This prospective study followed a consecutive series of 17 patients affected by CN of the ankle joint, who were treated with ankle fusion fixed by regular dynamic compression plate (DCP), through the anterior approach, in the period from January 2010 to January 2015. There were 12 men (70.6%), and 5 women (29.4%) with a mean age of 57.06 years ± 7.31 years (ranged from 46 years to 70 years). The mean body mass index (BMI) was 36.59 ± 5.97 kg/m2 (range 26–47 kg/m2); five patients were morbidly obese with a BMI >40 kg/m2. All patients were diabetic; 13 had Type-2 and 4 had Type-1 DM, and the mean duration of DM at the time of surgery was 20.12 years ± 13.84 years (ranged from 6 years to 46 years). All patients had evidence of peripheral neuropathy and four had a diabetic retinopathy.
The indications for surgery were non-braceable ankle deformity and instability with impending ulceration and/or arthritis of the ankle joint. The contraindications included active infection, ulceration, and critical peripheral vascular disease.
The surgical technique described and analyzed in this study was performed by a single author (E.K.). The procedure was performed under general or spinal anaesthesia. Prophylactic antibiotics were given at anesthesia induction. The patient was placed supine with a pump under the ipsilateral hip and pneumatic thigh tourniquet was routinely used (Fig. 1A-1C).
An anterior approach to the ankle is used with a longitudinal incision carried down the lateral border of the tibialis anterior tendon. The latter is retracted medially in the distal part of the wound and retracted laterally in the proximal part, crossing the plate.
A combination of osteotomes, curettes, and rongeurs were used to remove the articular cartilage from the distal end of the tibia, the superior surface of the body of the talus, the medial and lateral sides of the talus, as well as the articular surfaces of the medial malleolus and the distal fibula. Joint surfaces were prepared down to bleeding subchondral bone. Angular and rotational deformities were corrected to achieve a plantigrade foot. The position of ankle fusion was neutral flexion, 0° to 5° of valgus hind foot angulation, and 5° to 10° of external rotation of the foot, as described by Scranton .
A standard AO narrow DCP was appropriately contoured to adapt the lower tibia, the talus, and navicular bone if needed. First, an eccentrically placed screw was inserted into the distal tibia but not fully tightened. Then a second screw was inserted in the talus through the over the contoured plate and fully tightened to pull the talus and position it under the tibia. Then the first screw was fully tightened to add further compression of the fusion surfaces. The third screw was inserted through the angle of the plate into the talus. The fixation was then completed.
Due to associated peripheral neuropathy and osteoporosis, the concept of a ‘super construct’ was used in most cases for stabilization of the deformity which entailed an extension of fixation beyond the zone of Charcot involvement to provide a long segment of fixation. This was achieved by inserting an additional screw in the navicular bone and or through the subtalar joint . The alignment and hardware position were checked with fluoroscopy.
The tightness of the tendo-Achillis often was improved following wedge resection. Neither lengthening of the tendo-Achillis nor bone grafting was needed in this series. The tourniquet was deflated to identify and control any active bleeding, and then the wound was irrigated thoroughly and closed with delicate skin and soft-tissue handling.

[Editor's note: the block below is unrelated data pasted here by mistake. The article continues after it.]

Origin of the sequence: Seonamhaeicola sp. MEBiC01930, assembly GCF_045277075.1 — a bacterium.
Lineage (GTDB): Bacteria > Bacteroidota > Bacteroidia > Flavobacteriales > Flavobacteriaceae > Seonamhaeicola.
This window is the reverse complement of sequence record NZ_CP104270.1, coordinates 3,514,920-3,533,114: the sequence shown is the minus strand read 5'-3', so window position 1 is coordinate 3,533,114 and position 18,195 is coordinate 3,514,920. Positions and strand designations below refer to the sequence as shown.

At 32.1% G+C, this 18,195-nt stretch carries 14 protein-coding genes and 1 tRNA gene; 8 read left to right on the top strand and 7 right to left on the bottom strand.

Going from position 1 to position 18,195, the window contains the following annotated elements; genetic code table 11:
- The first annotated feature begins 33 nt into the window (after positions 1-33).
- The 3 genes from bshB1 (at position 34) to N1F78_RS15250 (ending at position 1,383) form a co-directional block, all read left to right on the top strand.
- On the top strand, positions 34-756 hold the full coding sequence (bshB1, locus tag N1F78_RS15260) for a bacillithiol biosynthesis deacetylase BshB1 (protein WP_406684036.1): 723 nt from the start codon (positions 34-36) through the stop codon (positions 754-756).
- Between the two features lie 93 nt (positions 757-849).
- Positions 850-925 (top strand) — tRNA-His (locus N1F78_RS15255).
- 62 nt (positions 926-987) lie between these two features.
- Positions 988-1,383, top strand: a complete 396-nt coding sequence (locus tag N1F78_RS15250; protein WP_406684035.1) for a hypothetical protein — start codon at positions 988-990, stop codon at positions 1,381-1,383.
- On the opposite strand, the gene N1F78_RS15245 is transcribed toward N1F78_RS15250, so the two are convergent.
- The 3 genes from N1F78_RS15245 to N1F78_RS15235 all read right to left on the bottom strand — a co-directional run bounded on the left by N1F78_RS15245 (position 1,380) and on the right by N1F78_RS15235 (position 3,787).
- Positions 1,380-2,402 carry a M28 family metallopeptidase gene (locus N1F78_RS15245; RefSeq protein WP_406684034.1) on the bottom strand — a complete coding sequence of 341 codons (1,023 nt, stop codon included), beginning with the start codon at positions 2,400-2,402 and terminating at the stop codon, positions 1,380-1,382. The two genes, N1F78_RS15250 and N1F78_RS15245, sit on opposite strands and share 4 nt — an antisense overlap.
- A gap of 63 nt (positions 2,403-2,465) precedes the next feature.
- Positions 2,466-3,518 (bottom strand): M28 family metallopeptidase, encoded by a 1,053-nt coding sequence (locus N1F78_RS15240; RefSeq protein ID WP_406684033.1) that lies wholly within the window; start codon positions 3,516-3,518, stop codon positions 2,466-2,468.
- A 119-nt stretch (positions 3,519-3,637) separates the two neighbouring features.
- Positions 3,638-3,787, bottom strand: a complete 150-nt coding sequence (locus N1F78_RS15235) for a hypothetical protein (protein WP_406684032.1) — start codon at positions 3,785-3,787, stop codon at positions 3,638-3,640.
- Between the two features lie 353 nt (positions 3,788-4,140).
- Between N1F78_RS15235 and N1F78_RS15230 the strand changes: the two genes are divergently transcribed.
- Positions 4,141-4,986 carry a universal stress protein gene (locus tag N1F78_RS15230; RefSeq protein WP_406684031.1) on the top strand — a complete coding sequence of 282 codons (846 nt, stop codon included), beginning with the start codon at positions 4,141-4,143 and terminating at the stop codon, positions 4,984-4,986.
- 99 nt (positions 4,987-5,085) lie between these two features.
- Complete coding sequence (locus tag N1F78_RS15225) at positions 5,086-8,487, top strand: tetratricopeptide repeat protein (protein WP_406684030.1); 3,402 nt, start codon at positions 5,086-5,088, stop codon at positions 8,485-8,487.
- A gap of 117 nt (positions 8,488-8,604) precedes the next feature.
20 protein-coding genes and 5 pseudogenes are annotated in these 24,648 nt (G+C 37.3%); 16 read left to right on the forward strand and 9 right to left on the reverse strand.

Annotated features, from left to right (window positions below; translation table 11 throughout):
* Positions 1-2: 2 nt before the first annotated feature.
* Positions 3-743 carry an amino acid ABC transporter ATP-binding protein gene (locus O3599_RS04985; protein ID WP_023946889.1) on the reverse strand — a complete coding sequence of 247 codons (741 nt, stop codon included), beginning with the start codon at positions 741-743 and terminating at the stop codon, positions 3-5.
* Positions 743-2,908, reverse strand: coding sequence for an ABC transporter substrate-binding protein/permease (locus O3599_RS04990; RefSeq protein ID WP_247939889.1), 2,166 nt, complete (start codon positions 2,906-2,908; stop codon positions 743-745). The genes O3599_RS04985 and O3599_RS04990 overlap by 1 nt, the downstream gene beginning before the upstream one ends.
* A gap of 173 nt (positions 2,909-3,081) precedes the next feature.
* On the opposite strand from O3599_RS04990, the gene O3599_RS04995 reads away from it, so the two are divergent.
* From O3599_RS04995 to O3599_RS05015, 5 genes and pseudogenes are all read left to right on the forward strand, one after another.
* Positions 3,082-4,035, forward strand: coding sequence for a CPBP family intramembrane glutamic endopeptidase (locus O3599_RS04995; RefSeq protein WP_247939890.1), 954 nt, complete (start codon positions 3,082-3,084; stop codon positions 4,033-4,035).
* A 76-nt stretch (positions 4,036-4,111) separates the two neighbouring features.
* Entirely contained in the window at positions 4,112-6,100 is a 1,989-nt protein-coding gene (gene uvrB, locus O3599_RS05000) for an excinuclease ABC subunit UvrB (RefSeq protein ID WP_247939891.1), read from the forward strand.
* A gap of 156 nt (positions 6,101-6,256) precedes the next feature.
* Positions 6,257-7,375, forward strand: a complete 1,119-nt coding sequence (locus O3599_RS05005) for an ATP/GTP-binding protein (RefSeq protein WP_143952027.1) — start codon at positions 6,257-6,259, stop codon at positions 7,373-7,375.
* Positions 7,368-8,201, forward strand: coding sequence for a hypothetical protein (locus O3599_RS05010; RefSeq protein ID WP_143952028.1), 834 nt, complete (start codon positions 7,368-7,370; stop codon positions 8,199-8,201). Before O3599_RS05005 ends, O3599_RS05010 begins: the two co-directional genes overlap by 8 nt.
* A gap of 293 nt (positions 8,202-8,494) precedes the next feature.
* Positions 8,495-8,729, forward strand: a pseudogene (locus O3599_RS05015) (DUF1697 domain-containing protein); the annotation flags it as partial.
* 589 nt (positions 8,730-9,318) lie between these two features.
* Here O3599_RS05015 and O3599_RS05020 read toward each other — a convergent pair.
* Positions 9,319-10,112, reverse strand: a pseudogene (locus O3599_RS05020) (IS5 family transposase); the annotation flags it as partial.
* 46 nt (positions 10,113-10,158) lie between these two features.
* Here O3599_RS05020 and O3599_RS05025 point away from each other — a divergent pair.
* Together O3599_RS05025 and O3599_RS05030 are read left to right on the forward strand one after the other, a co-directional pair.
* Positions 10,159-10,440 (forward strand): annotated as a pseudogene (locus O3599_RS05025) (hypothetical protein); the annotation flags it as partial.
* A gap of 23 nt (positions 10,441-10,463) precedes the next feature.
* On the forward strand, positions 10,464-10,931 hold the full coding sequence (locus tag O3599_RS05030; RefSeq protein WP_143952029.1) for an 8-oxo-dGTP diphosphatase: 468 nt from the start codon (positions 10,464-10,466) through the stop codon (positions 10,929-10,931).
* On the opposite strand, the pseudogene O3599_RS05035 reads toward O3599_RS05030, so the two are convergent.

Postoperatively a well-padded below knee plaster back slab was applied. At first visit 2-3 weeks postoperatively, the wound was checked, the sutures were removed, and a non-weight bearing wellpadded fiberglass short leg below knee cast was applied. Serial radiographs were done at 12, 16 and 20 weeks to assess fixation stability and status of fusion. The radiograms were analyzed by an independent radiologist, and two separate reviewers who were not involved in the initial surgery. Non-weightbearing was continued for at least three months followed by partial weight-bearing for three more months, guided by the clinical and radiological progression of healing. Full weight-bearing in a removable protective Charcot Restraint Orthotic Walker (CROW) was prescribed when there was evidence of radiological bony union or clinical stable fibrous union. The average follow-up time was 41.18 ± 11.31 months (ranged from 25 months to 60 months) after the index surgery.
Methods of evaluation
The final results were assessed comparing the preoperative and postoperative American Orthopedic Foot & Ankle Society (AOFAS) hind foot scale. We also recorded achievement of full weight-bearing, bony fusion, and any secondary surgery.
The statistical analysis was descriptive and analytical. The database is stored in the Microsoft Excel program and analyzed using Microsoft Excel version 2013.
The mean operative time was 56.18 ± 8.39 (range 40 to 70) minutes. Fusion was confirmed radiologically in 10 of 17 feet (58.8%); with a mean time to union of 6.65 ± 1.73 (range 4 to 10) months. The remaining 7 patients (41. 2%) had a stable painless fibrous union; patients with fibrous unions were asymptomatic and had a stable foot (Fig. 2A and 2B). Limb salvage was achieved in all patients. All patients were provided with a permanent protective Charcot Restraint Orthotic Walker (CROW).
At the last follow-up, the AOFAS- hind foot scale changed from an average preoperative score of 53.3 ± 5.2 (range 40 to 58) to an average postoperative score of 77.5 ± 9.2 (range 54 to 88).
Complications were recorded in 6 patients (35.3%). Two patients had minor wound infection that was treated with oral antibiotics. Two patients developed a deep infection that underwent debridement and lavage. Removal of all hardware after clinical and radiological union resulted in healing of the infection. Proud screw removal was required in two patients (Fig. 3).